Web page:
NMFC organizes freight shipments into 18 freight classes. Then, a number between 50 and 500 identifies each of those classes.

To clarify, a class number is associated both with a type of article and its weight range per cubic foot. For instance, a cat bed—which is an example of the “Accessories or Furniture” type of article—weighing less than one pound per cubic foot is in the freight class 400. However, a snowboard—which is an example of the “Athletic Goods” type of article—weighing less than one pound per cubic foot is also in the freight class 400.

Here’s a partial version of the NMFC with more examples of codes. Note that the NMFTA frequently updates the NMFC. But you may be up to date with new releases if, for example, you follow this news. Nevertheless, to access the most recent and official version of the NMFC, you must buy it from the NMFTA store.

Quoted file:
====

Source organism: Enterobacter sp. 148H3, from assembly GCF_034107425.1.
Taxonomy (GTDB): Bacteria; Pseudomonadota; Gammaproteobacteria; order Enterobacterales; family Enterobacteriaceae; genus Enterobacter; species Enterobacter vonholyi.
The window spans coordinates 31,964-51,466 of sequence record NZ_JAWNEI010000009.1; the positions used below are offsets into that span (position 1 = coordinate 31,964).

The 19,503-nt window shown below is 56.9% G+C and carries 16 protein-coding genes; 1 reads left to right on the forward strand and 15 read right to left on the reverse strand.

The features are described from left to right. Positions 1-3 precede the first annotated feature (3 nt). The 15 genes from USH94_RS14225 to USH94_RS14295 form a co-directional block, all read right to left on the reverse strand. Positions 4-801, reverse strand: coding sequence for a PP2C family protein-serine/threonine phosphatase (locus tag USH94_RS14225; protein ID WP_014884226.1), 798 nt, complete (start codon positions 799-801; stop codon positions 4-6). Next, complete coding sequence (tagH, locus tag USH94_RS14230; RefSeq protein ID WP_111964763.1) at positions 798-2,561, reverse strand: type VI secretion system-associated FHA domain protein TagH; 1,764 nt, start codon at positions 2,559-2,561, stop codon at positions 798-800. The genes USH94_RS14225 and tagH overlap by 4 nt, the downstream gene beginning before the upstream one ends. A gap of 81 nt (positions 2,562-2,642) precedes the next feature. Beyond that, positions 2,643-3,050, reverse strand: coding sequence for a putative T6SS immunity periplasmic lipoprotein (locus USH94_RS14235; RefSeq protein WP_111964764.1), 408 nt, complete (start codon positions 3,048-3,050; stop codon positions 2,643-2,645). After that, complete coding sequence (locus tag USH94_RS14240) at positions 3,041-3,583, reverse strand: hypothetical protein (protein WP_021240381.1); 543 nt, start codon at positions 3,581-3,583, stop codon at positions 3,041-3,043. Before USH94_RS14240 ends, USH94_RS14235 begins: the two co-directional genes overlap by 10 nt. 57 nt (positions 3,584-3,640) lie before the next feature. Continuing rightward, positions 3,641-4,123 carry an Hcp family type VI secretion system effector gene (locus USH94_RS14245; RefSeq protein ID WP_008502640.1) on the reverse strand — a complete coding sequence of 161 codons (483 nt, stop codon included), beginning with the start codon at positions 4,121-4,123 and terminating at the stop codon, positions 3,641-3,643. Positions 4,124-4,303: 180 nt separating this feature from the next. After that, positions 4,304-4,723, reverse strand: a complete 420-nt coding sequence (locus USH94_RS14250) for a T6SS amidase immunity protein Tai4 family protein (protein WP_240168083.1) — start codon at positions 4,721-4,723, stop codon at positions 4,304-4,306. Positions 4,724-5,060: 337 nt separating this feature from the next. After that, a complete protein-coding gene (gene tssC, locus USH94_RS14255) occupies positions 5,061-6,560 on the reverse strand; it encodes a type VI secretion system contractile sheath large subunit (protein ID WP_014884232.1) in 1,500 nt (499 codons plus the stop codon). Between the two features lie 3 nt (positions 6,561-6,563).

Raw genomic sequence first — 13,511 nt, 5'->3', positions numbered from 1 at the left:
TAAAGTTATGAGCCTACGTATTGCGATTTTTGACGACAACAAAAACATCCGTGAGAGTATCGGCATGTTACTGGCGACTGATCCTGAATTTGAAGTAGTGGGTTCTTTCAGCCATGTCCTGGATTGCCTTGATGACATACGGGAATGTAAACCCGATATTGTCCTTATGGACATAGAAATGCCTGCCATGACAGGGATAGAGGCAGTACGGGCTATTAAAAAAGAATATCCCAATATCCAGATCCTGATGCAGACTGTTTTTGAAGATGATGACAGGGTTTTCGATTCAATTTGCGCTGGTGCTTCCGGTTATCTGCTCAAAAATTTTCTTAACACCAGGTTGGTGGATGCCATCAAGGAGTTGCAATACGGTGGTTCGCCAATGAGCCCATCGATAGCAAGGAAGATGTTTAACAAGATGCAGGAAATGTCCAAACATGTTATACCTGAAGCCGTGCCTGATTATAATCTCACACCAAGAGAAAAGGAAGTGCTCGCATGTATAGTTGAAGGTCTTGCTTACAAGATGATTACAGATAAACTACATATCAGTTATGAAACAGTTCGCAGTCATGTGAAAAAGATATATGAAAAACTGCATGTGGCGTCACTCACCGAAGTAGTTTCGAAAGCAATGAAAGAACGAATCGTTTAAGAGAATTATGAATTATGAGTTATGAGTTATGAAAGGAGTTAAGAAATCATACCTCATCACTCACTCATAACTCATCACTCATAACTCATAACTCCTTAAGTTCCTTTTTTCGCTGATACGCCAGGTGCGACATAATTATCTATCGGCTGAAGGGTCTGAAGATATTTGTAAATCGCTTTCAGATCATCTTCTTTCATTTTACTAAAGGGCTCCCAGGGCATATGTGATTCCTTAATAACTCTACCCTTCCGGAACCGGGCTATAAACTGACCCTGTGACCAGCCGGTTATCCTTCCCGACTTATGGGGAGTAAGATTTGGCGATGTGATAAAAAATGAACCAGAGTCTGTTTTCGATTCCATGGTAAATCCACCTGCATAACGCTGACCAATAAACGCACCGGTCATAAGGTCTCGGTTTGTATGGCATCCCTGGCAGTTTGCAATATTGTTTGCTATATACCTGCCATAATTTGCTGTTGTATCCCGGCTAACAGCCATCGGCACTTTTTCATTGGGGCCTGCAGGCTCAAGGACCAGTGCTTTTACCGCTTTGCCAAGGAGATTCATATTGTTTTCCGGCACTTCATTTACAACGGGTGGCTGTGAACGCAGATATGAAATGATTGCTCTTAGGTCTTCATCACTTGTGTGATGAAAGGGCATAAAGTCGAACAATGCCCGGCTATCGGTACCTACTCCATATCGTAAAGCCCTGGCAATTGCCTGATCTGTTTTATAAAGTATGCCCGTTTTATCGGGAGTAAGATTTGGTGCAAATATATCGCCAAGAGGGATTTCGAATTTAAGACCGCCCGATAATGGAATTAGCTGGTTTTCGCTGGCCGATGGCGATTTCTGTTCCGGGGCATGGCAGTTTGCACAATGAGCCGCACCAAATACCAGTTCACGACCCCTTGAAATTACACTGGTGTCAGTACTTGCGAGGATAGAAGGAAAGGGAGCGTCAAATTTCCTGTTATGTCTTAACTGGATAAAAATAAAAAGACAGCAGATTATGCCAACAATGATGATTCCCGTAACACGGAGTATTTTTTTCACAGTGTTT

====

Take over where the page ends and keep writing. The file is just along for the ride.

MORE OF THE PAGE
So far, you know what a freight class is. Next, you’ll learn how freight classes are actually determined.

Factors That Define Freight Classes

Four factors determine a freight class.

  • Space the cargo occupies in a trailer compared to the cargo’s weight—or the cargo’s density. Usually, a lower-density shipment item is in a higher class, and a higher-density shipment item is in a lower class.
  • Cost—time, labor, special equipment, and other—of stowing the cargo in a trailer. For instance, heavier, more dangerous, or larger cargo costs more to stow in a trailer.
  • Easiness of cargo handling. The more difficult it is to handle a specific type of cargo, the higher its freight class number is.
  • Fragile or perishable cargo that requires refrigerated or even temperature-controlled transportation has a higher freight class number.